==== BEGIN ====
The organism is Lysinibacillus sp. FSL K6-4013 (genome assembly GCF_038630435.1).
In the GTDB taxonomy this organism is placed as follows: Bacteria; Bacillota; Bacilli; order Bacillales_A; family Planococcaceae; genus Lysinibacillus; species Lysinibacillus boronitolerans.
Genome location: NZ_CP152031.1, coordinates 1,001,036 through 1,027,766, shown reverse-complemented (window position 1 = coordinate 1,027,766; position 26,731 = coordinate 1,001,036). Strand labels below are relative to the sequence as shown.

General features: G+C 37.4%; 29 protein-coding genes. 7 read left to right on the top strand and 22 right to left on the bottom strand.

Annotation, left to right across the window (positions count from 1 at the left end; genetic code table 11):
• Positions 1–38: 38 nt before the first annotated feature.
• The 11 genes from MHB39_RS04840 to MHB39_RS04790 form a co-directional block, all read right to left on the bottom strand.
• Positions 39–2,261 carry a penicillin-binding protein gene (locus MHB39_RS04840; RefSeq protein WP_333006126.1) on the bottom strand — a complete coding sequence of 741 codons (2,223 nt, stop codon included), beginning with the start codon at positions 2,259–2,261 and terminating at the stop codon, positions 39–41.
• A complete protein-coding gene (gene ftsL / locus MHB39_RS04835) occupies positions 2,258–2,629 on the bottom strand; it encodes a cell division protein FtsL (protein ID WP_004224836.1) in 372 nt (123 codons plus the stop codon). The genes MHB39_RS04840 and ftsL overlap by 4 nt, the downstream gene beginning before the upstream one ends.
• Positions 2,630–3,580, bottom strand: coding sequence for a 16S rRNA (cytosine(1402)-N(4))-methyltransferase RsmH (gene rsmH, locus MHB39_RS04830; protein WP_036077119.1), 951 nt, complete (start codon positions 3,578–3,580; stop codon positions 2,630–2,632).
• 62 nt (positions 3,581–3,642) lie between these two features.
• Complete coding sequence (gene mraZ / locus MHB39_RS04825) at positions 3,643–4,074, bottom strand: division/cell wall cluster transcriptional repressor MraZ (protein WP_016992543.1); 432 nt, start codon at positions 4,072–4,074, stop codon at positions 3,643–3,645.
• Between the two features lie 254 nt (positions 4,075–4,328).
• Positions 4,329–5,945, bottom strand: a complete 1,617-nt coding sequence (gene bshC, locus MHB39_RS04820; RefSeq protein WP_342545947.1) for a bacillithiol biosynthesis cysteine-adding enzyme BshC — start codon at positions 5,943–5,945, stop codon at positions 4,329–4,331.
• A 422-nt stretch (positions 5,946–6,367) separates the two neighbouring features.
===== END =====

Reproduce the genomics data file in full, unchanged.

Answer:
The organism is Lysinibacillus sp. FSL K6-4013 (genome assembly GCF_038630435.1).
In the GTDB taxonomy this organism is placed as follows: Bacteria; Bacillota; Bacilli; order Bacillales_A; family Planococcaceae; genus Lysinibacillus; species Lysinibacillus boronitolerans.
Genome location: NZ_CP152031.1, coordinates 1,001,036 through 1,027,766, shown reverse-complemented (window position 1 = coordinate 1,027,766; position 26,731 = coordinate 1,001,036). Strand labels below are relative to the sequence as shown.

General features: G+C 37.4%; 29 protein-coding genes. 7 read left to right on the top strand and 22 right to left on the bottom strand.

Annotation, left to right across the window (positions count from 1 at the left end; genetic code table 11):
• Positions 1–38: 38 nt before the first annotated feature.
• The 11 genes from MHB39_RS04840 to MHB39_RS04790 form a co-directional block, all read right to left on the bottom strand.
• Positions 39–2,261 carry a penicillin-binding protein gene (locus MHB39_RS04840; RefSeq protein WP_333006126.1) on the bottom strand — a complete coding sequence of 741 codons (2,223 nt, stop codon included), beginning with the start codon at positions 2,259–2,261 and terminating at the stop codon, positions 39–41.
• A complete protein-coding gene (gene ftsL / locus MHB39_RS04835) occupies positions 2,258–2,629 on the bottom strand; it encodes a cell division protein FtsL (protein ID WP_004224836.1) in 372 nt (123 codons plus the stop codon). The genes MHB39_RS04840 and ftsL overlap by 4 nt, the downstream gene beginning before the upstream one ends.
• Positions 2,630–3,580, bottom strand: coding sequence for a 16S rRNA (cytosine(1402)-N(4))-methyltransferase RsmH (gene rsmH, locus MHB39_RS04830; protein WP_036077119.1), 951 nt, complete (start codon positions 3,578–3,580; stop codon positions 2,630–2,632).
• 62 nt (positions 3,581–3,642) lie between these two features.
• Complete coding sequence (gene mraZ / locus MHB39_RS04825) at positions 3,643–4,074, bottom strand: division/cell wall cluster transcriptional repressor MraZ (protein WP_016992543.1); 432 nt, start codon at positions 4,072–4,074, stop codon at positions 3,643–3,645.
• Between the two features lie 254 nt (positions 4,075–4,328).
• Positions 4,329–5,945, bottom strand: a complete 1,617-nt coding sequence (gene bshC, locus MHB39_RS04820; RefSeq protein WP_342545947.1) for a bacillithiol biosynthesis cysteine-adding enzyme BshC — start codon at positions 5,943–5,945, stop codon at positions 4,329–4,331.
• A 422-nt stretch (positions 5,946–6,367) separates the two neighbouring features.